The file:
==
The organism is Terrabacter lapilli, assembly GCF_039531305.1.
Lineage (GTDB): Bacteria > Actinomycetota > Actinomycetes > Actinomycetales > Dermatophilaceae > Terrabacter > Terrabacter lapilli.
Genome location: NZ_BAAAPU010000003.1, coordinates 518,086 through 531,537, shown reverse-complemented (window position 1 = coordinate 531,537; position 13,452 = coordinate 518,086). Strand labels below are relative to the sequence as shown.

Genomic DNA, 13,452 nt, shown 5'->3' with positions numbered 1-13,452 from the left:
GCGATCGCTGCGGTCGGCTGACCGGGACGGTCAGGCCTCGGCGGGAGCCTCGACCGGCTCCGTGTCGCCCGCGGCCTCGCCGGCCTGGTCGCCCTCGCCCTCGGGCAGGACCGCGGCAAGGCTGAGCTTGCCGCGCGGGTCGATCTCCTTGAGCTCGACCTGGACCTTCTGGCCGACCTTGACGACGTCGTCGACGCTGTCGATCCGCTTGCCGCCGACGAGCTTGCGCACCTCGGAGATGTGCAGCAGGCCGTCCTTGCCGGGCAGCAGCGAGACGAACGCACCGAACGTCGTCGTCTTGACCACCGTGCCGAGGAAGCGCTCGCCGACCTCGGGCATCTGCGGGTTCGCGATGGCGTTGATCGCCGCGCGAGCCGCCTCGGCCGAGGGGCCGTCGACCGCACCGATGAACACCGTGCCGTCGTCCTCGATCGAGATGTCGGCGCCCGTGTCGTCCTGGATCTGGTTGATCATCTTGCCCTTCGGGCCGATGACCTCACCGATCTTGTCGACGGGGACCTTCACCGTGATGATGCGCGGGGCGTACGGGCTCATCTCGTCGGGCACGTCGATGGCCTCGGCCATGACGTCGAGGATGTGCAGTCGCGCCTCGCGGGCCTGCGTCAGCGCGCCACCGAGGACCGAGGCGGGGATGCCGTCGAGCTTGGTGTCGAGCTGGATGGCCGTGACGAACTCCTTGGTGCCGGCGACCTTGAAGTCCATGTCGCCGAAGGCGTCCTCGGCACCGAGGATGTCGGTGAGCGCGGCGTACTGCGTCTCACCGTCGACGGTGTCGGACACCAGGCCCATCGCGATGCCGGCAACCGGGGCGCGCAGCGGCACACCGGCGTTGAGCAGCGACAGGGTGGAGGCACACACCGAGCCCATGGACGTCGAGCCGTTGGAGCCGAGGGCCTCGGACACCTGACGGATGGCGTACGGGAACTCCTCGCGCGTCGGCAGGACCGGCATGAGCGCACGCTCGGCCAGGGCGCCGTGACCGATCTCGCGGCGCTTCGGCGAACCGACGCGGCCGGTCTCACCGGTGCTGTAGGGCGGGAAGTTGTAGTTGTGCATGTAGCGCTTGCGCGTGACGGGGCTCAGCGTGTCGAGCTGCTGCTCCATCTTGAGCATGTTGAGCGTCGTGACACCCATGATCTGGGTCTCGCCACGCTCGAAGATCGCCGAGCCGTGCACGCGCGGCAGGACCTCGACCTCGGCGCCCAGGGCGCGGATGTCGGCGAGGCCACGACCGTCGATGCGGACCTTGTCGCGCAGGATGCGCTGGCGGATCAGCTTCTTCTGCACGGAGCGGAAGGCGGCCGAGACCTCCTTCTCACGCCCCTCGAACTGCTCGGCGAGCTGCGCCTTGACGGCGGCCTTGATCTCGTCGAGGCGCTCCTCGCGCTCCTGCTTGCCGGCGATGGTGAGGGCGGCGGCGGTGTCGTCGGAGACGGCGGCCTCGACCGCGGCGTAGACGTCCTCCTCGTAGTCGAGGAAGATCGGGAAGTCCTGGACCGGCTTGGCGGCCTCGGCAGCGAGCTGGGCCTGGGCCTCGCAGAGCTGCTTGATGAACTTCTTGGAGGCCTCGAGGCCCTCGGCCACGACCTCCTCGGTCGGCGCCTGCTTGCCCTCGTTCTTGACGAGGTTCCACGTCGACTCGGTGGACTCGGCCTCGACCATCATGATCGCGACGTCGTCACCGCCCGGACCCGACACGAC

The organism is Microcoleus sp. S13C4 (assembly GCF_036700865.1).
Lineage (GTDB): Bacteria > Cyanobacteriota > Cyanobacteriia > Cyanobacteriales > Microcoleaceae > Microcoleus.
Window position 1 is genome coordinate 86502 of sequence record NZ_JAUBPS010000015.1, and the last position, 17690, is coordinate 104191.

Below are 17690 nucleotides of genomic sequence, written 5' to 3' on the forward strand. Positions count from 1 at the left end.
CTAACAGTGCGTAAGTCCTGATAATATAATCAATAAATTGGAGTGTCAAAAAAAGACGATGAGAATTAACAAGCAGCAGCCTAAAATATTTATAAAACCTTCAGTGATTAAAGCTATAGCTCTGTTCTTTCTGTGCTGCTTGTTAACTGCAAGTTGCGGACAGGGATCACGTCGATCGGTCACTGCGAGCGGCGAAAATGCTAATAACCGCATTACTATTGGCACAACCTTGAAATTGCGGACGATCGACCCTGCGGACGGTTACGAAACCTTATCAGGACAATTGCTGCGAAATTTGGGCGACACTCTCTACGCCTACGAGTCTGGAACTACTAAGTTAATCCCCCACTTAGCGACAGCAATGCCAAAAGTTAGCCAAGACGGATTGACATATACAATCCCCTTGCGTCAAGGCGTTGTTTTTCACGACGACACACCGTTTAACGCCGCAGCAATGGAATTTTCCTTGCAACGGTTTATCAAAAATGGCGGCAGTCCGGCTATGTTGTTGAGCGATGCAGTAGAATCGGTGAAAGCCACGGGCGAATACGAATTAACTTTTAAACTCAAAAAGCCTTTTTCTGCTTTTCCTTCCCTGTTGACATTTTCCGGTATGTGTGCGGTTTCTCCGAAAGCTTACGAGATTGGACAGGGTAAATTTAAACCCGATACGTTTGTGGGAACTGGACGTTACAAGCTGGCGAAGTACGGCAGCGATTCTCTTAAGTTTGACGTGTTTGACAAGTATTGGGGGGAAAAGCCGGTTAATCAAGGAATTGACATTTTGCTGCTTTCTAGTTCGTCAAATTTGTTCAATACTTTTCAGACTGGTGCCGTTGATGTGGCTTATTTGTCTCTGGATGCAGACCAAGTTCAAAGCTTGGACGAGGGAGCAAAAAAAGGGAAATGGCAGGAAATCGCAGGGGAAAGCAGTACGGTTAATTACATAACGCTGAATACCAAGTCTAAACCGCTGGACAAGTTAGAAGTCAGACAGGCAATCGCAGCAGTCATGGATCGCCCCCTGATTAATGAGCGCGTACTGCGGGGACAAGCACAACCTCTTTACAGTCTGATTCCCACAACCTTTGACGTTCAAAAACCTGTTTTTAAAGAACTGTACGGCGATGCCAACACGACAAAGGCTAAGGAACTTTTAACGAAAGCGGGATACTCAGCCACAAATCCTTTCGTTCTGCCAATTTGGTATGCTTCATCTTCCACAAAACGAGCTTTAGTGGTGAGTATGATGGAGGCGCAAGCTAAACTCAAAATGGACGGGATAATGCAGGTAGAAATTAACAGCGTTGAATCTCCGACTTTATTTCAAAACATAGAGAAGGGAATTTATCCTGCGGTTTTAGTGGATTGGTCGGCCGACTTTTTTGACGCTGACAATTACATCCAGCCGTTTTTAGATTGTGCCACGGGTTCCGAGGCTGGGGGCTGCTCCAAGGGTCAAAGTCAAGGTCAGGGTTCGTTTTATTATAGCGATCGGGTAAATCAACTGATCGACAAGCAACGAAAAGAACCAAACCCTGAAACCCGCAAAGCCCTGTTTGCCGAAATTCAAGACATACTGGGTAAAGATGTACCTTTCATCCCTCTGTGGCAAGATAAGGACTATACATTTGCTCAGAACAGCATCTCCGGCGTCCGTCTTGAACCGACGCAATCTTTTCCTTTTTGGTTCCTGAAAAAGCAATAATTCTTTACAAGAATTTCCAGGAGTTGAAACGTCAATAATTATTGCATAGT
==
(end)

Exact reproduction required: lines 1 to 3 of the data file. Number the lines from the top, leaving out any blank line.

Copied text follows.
The organism is Terrabacter lapilli, assembly GCF_039531305.1.
Lineage (GTDB): Bacteria > Actinomycetota > Actinomycetes > Actinomycetales > Dermatophilaceae > Terrabacter > Terrabacter lapilli.
Genome location: NZ_BAAAPU010000003.1, coordinates 518,086 through 531,537, shown reverse-complemented (window position 1 = coordinate 531,537; position 13,452 = coordinate 518,086). Strand labels below are relative to the sequence as shown.